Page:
The unbreakable safe has been broken! And it happened once before, which means that the people who make the safe are starting to feel a little uneasy about their future. Also, they're called "Casterly Rock Security" which I hope means that the owners are siblings. So they've got all sorts of problems. And Holmes doesn't help at first, because he gets frustrated and attacks the safe with a fire axe.
Since he can't crack the safe himself, Holmes decides that it's basically impossible. So the first people who got in must have sold their secret to a new team of criminals, right? Well the only one who's willing to talk sets Holmes on the case of Le Chevalier, a legendary art thief who stole Van Gogh's Pieta. Holmes takes about an hour to solve this case and locate all the stolen artifacts, but Le Chevalier had a stroke a couple of years ago. So it was a blind alley, but it was kind of fun, right?
Meanwhile, Watson's mother and brother are in town, and this causes the usual amount of friction and uncomfortable discussions. Apparently Mrs. Watson doesn't understand how important a job it is to be a sober companion. But that all changes after Holmes says some really nice things about how important her work is. At the end of the episode, Watson's mother suggests that Watson might be happier being a detective. I bet she would!
Back on the case, Holmes studies a coffee order from the original trial for the people that cracked the Leviathan the first time. He's more interested in the back of the slip, which contains obfuscated code for a random number generator. He realizes that the jury contained exactly the people who would be needed to replicate the heist. Then there's a really long sequence where nobody seems to have noticed that the coffee order contained the names of the people on the jury, not the people who were on trial.
Anyway, two of the new teams get killed before Holmes narrows done the field of potential murderers to one person. His DNA doesn't quite match the evidence because he's received a bone marrow transplant, but that's just delaying the inevitable.
Will tonight be the first time anyone on this show actually says the word "elementary" for the first time? Let's find out!
In the cold open, someone breaks into a safe that's all fancy and electronic. At least two other black-clad people join in and they do the traditional move where you pull open a drawer and crudely throw the jewelry into a sack. That seems kind of sloppy to me, but I guess I don't know all the ins and outs of the jewel thief game.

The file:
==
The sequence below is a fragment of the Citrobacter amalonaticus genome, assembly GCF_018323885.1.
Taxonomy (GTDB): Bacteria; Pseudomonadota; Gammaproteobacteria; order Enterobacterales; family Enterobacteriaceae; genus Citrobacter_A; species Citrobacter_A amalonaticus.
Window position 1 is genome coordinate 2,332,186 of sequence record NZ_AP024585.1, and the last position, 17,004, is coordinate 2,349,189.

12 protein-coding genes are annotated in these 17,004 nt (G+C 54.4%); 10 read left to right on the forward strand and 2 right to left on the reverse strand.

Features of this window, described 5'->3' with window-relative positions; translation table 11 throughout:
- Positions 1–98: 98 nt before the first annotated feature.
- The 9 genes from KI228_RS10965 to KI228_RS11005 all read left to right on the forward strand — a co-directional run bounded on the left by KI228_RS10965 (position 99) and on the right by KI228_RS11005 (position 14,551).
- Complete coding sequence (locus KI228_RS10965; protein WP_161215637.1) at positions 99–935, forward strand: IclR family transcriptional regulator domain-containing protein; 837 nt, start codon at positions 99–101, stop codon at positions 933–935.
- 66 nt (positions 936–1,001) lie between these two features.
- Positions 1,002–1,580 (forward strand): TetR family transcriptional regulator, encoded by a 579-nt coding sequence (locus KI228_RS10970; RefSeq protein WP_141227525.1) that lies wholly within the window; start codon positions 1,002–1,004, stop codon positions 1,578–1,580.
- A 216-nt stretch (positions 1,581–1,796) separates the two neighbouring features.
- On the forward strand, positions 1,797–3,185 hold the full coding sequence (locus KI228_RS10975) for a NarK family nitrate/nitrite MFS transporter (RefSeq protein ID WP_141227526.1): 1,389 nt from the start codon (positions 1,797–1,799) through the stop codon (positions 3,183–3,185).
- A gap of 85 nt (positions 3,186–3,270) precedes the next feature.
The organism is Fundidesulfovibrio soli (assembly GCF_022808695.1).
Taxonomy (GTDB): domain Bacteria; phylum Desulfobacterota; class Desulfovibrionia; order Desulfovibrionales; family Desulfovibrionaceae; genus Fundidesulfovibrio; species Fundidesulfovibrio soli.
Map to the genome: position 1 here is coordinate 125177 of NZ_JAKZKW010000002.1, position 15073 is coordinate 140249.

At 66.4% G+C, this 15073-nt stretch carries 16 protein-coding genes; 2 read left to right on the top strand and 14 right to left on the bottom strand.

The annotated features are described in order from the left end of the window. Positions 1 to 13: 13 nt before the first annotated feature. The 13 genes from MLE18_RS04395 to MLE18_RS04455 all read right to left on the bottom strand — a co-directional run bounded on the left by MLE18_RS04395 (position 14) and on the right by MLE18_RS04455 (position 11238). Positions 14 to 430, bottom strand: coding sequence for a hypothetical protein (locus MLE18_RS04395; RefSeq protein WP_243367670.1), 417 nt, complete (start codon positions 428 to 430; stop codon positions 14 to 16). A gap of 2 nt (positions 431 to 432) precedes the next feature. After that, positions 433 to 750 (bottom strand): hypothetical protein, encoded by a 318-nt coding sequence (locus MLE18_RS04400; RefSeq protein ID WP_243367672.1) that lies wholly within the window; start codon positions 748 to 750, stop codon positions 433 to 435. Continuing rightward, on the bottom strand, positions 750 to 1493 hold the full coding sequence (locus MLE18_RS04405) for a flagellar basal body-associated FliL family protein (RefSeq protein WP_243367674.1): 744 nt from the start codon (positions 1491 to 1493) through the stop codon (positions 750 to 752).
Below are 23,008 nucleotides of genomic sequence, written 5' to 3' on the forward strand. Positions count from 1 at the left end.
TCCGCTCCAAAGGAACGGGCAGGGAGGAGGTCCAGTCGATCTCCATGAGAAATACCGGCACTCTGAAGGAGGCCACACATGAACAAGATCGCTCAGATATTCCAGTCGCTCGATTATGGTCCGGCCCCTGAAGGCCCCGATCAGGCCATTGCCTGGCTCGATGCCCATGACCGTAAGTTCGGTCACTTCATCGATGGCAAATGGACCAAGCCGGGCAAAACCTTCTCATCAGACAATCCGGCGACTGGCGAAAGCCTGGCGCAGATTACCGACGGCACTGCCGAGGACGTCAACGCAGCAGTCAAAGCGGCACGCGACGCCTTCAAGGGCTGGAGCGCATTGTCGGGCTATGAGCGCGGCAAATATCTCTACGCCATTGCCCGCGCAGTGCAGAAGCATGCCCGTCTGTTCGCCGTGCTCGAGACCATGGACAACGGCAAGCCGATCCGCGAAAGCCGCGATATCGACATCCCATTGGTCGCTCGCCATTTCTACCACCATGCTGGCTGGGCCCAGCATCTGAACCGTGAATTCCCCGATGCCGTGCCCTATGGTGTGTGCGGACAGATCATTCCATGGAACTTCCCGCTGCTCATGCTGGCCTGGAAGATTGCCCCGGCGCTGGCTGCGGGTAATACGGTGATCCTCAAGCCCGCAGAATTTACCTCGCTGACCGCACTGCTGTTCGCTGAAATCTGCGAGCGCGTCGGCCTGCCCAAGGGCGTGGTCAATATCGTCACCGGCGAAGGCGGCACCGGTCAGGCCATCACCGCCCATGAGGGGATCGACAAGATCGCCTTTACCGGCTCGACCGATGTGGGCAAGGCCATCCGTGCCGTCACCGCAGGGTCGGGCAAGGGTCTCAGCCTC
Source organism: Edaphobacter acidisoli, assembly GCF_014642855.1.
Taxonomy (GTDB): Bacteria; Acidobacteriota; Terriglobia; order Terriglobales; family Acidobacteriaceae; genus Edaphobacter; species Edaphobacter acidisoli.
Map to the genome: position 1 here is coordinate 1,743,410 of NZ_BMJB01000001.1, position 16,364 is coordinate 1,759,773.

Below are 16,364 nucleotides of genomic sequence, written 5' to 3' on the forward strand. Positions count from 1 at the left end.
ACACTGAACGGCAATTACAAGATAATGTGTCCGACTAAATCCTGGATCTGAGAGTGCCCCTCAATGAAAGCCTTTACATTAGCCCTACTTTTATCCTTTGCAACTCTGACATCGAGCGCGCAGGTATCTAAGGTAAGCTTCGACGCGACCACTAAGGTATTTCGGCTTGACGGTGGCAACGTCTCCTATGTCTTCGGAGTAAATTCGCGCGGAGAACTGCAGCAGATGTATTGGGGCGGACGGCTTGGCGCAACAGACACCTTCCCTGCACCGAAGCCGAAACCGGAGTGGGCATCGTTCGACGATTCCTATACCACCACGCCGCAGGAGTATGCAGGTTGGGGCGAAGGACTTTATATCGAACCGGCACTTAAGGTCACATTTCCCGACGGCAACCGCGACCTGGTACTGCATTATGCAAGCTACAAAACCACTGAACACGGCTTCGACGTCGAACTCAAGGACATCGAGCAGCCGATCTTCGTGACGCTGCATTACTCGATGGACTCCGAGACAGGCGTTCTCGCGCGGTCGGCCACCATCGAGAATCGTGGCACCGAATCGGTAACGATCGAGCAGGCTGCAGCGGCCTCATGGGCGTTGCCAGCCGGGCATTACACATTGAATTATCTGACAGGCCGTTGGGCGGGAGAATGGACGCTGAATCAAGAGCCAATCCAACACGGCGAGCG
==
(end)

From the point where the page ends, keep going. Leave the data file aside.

In the brownstone, Watson comes down to a buzzing door. But before she can answer it, a pantsless lady named Gwen is there. And so is another pantsless lady named Olivia! They explain that they're here for Sherlock, and their "car service" will be here shortly. And there are crepes! Holmes comes down and tells Watson he was studying the differences between genetic duplicates, by which he means the Lynch twins. We never see them together, so there's a chance this is all an elaborate joke by Holmes.
Watson finally opens the door. A guy in a beard needs to talk to Sherlock. Holmes wants Watson to pretend he isn't home, but she's annoyed with him so they guy gets to come in.
He turns out to by Mr. Ehrlich, the president and chief engineer of "Casterly Rock Security," which is a Game of Thrones reference. Casterly Rock is the home of the Lannisters, who are most prominently known for always paying their debts and for having a brother and sister sleeping together. This security firm, however, makes bank vaults. In 2009, they introduced The Leviathan, which Holmes remembers as being advertised as "impregnable". The Lynch twins leave. It's a good thing that plot thread got resolved! Holmes says a Leviathan was broken into within a year of being launched, which you'd think would be a bad sign for an impregnable safe's long-term viability. Ehrlich says all four of the people involved were caught and convicted. But now the Swalbard Diamond Exchange was robbed last night. Holmes guesses that his job is to figure out how, since the police are concentrating on who. Ehrlich thinks there must have been a fifth conspirator in the original team who laid low until he could strike again, and Holmes says that's dumb. His working theory is that tf one group can break into it, so can a second.
At Swalbard, a feeb named David Batonvert says that Ehrlich's consultant can't see the vault until morning. Holmes says he's also an NYPD consultant, which he feels should get him into any crime scene he wants, and comments that David's name means "green stick". This baffles Batonvert for a moment, so Holmes strolls in, pointing out motion sensors and heat sensors and the like. The door on the safe is a foot thick, so it can't be picked. But maybe there could be a camera on a convenient fire extinguisher on the opposite wall? No, the police already checked that. So here's how the safe is opened: There's a ten-digit random code that changes every two minutes. One person has a fob that also shows whatever the number is, but the guy with the thing is in Gstaad. Really? There's only one person who can open the safe and you let him go to Switzerland? Holmes sits on the floor and stares at the door for awhile. Then he gets up and tries a couple of codes. They don't work.